At the end, when I was finally ready to weigh the pro’s and con’s I realized this clothing has inspired me. Sometimes you get something (a bike, clothes, computer, etc.) that make you want to try something new. I think these pieces of clothing from Icebreaker would be the ultimate unsupported bike tour clothing. Pair it with a nice set of cycling knickers for colder weather or night times by the fire, and a pair of wool socks – you would have a perfect, quick drying, and non-stinking set of cycling clothing!
Icebreaker Halo Shorts website->
Preview: 2012 Trek Bikes Neko Dual Sport Line
Pretend we are listening to the Superman jingle in the background… “Is it a hybrid? Is it a mountain bike? No! It is a Dual Sport bike!”
Joking aside, the Trek Dual Sport lineup, when it was under the Gary Fisher brand originally, was a huge favorite of stocking bikes when in my shop. It has 29er size wheels, strong enough to take light off roading, but efficient enough for rocking on the road or commuting. For the average person it is the true DO ALL bike. Think of it in line with a cyclocross bike, but for folks on a budget or not wanting drop bars and a leaned over position.
Starting in 2011 Trek brought the Dual Sport to the women’s line. Welcome the 2012 Trek Neko Dual Sport lineup.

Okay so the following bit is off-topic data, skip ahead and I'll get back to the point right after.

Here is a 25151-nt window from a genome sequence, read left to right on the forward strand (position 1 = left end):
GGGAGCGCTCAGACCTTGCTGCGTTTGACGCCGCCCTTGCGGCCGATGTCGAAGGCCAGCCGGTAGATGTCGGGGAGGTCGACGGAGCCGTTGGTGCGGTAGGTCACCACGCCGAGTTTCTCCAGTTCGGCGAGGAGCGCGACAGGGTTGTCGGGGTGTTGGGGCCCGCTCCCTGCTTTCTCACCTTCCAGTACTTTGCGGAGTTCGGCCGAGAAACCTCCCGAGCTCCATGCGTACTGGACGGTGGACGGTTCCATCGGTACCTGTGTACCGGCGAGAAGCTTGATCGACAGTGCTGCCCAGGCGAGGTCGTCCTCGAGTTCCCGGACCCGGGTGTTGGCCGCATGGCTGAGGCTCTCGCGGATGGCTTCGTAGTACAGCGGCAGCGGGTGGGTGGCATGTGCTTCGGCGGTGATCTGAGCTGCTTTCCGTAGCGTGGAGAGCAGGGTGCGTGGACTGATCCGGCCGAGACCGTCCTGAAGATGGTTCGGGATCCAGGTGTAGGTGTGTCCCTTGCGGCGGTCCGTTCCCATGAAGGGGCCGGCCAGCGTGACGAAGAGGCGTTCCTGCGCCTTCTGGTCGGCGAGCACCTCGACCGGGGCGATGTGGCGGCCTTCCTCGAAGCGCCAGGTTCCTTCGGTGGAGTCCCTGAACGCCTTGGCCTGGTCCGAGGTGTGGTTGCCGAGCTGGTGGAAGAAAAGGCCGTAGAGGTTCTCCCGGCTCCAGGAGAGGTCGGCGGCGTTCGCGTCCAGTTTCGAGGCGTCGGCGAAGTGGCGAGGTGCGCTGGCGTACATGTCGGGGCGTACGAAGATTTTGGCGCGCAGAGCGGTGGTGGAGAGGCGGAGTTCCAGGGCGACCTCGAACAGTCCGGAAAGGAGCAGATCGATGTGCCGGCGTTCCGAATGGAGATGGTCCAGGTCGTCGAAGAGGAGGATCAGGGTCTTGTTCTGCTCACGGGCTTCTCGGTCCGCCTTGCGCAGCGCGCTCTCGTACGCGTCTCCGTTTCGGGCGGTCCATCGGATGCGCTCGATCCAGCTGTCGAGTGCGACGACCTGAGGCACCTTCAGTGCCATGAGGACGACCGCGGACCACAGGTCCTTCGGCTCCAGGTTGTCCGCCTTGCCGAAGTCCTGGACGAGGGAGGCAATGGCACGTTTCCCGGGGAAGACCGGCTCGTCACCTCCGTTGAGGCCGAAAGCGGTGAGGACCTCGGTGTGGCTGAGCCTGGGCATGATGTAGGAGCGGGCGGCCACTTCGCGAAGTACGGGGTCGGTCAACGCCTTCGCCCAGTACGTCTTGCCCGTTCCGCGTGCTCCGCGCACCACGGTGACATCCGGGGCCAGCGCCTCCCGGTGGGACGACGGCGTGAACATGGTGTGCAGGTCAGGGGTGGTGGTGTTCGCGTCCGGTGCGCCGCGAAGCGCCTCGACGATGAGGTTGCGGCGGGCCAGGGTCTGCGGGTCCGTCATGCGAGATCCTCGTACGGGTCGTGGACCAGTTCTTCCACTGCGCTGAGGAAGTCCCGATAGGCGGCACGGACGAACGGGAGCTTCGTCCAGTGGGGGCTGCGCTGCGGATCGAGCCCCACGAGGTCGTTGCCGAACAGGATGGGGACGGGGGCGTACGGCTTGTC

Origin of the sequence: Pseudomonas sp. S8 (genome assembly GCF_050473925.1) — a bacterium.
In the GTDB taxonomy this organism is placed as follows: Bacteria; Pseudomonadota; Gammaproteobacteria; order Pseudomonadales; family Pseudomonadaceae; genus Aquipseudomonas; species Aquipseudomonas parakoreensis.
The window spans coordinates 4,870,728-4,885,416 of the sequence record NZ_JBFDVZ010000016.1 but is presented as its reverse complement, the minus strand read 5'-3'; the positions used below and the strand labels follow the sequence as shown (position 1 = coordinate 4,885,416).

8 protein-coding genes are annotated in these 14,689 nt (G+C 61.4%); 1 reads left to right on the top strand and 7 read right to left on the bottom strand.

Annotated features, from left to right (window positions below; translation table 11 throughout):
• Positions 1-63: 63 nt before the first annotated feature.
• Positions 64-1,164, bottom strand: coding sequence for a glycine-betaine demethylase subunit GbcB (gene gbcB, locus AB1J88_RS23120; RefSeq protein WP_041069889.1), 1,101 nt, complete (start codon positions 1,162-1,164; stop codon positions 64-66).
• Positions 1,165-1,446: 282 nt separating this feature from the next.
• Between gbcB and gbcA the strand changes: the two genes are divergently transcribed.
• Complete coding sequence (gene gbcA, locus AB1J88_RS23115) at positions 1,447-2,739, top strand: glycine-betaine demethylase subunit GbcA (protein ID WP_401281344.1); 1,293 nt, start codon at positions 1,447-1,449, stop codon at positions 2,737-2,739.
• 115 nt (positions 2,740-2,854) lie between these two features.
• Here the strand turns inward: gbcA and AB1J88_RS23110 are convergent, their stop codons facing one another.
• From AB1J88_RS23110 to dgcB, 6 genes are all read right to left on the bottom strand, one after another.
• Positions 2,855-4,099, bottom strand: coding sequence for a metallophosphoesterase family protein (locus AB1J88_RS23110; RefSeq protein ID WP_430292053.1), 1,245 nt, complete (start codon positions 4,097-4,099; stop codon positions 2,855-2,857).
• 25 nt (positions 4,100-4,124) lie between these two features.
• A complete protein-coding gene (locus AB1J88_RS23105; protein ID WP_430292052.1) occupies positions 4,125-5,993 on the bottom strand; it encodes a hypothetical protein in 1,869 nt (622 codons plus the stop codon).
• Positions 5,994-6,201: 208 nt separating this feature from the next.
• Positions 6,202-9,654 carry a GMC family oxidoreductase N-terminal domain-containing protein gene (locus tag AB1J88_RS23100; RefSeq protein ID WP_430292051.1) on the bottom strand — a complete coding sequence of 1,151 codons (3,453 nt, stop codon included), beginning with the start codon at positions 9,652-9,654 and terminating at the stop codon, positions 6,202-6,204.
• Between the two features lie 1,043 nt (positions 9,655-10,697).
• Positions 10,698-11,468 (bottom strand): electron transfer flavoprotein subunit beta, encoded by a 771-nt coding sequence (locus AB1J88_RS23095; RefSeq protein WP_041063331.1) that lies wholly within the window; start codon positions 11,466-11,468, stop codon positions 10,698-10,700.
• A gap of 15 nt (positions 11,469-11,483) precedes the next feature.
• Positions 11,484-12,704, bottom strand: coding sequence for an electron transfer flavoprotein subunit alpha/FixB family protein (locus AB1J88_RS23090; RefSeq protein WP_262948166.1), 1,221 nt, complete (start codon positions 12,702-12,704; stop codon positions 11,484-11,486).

2012 Trek Neko $529.99
21 speeds, double wall (stronger) wheels, and 700x38mm tires. A perfect starter bike. Room for racks, fenders and with a slightly “dropped” top tube, this bike is a great alternative to a hybrid.
2012 Trek Neko S $599.99
The same frame as the base model but an extra gear in the back (7 gears to 8), nicer tires, grips, handlebar and most importantly a lock out on the fork. The lock out makes it so you aren’t bouncing up and down on the suspension on the road, and the nicer tires will avoid more flats. The nicer gear system (8 speeds) will last a longer, and the shifters alone are worth the upgrade.
2012 Trek Neko SL $839.99
Still the same frame but they’ve upgraded everything else. 9 gears in the back, pretty industry standard and easy to find if you need replaced. DISC brakes (great for commuting and longevity), much better wheels and an all white saddle. The saddle alone will make you faster, I can guarantee and prove it!
2012 Specialized Amira: Preview
We have already been lucky to see the 2012 Specialized Women’s 29er carbon hardtail, the Fate, but there is another new high end from Specialized this year for women.
The Specialized Amira
Specialized has tagged this as a true women’s race bike. Using years of development from the Allez Dolce in 2003, and Specialized sponsored elite women’s road bike teams through the years they now have a new model, the 2012 Amira.
Click to enlarge
High End Technology for Women